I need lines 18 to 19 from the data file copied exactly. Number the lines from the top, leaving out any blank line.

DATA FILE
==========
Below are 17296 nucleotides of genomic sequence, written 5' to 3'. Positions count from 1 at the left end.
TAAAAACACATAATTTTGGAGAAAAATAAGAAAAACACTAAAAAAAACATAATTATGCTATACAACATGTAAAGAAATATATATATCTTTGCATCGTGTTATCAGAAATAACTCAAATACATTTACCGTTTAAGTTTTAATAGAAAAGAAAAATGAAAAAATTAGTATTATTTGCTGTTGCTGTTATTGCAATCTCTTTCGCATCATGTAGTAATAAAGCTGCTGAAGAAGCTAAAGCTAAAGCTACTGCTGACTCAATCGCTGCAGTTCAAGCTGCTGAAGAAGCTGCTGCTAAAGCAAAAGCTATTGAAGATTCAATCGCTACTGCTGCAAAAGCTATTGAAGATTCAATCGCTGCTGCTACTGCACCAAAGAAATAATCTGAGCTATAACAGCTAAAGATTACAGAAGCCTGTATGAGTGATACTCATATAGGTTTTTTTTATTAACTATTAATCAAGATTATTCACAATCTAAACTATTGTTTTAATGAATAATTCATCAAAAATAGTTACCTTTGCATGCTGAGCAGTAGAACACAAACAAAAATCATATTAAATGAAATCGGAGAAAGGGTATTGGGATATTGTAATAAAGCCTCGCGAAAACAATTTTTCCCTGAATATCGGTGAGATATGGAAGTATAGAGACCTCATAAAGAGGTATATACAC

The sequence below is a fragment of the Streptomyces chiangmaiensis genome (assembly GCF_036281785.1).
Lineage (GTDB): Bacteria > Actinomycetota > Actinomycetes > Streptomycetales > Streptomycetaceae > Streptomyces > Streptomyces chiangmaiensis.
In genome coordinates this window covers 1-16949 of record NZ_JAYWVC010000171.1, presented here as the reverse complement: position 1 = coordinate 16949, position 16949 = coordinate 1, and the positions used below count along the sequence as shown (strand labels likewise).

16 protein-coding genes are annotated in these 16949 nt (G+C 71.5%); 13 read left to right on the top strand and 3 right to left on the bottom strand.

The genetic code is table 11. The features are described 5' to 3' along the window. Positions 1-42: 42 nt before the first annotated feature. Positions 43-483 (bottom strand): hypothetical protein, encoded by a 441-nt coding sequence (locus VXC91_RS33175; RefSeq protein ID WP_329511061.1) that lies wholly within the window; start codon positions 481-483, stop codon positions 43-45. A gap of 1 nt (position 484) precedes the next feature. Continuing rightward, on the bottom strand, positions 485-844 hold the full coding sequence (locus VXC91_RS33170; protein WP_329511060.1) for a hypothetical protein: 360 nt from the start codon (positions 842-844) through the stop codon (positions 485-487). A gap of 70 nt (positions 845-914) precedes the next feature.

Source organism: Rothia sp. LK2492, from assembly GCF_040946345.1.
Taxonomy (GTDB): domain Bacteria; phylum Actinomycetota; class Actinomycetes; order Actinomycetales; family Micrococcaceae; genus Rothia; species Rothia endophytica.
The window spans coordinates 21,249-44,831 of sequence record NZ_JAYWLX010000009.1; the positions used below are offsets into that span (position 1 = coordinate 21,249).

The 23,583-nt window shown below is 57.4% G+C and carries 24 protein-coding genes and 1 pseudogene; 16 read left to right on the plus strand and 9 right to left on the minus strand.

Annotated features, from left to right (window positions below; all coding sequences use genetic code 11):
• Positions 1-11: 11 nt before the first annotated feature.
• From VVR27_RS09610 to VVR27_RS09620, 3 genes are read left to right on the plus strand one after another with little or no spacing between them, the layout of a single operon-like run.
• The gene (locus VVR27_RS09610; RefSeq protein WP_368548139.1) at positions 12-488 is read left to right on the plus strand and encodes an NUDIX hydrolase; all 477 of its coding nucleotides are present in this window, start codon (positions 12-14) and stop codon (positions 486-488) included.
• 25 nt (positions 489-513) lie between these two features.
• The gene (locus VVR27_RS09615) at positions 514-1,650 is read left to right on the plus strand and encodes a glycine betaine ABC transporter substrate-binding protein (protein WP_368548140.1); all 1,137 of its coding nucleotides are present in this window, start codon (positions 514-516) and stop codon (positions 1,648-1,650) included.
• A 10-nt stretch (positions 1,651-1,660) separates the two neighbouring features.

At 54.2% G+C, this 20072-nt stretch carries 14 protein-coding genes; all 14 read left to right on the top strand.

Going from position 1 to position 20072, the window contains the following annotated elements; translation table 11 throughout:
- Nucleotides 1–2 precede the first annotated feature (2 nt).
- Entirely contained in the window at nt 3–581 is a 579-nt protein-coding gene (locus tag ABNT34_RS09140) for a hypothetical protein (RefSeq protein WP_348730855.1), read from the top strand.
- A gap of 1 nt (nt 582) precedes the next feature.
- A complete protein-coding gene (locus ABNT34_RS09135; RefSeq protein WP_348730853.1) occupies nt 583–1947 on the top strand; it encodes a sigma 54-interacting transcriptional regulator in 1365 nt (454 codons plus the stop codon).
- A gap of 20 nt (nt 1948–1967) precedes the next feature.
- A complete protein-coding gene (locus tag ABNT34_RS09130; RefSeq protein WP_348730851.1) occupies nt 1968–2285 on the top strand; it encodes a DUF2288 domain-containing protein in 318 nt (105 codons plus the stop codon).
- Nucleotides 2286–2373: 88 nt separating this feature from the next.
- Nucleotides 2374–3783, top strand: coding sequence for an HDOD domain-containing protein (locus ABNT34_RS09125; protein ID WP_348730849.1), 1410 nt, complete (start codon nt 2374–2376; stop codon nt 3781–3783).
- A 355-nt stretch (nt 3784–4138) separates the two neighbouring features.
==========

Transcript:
• A 10-nt stretch (positions 1,651-1,660) separates the two neighbouring features.

At 54.2% G+C, this 20072-nt stretch carries 14 protein-coding genes; all 14 read left to right on the top strand.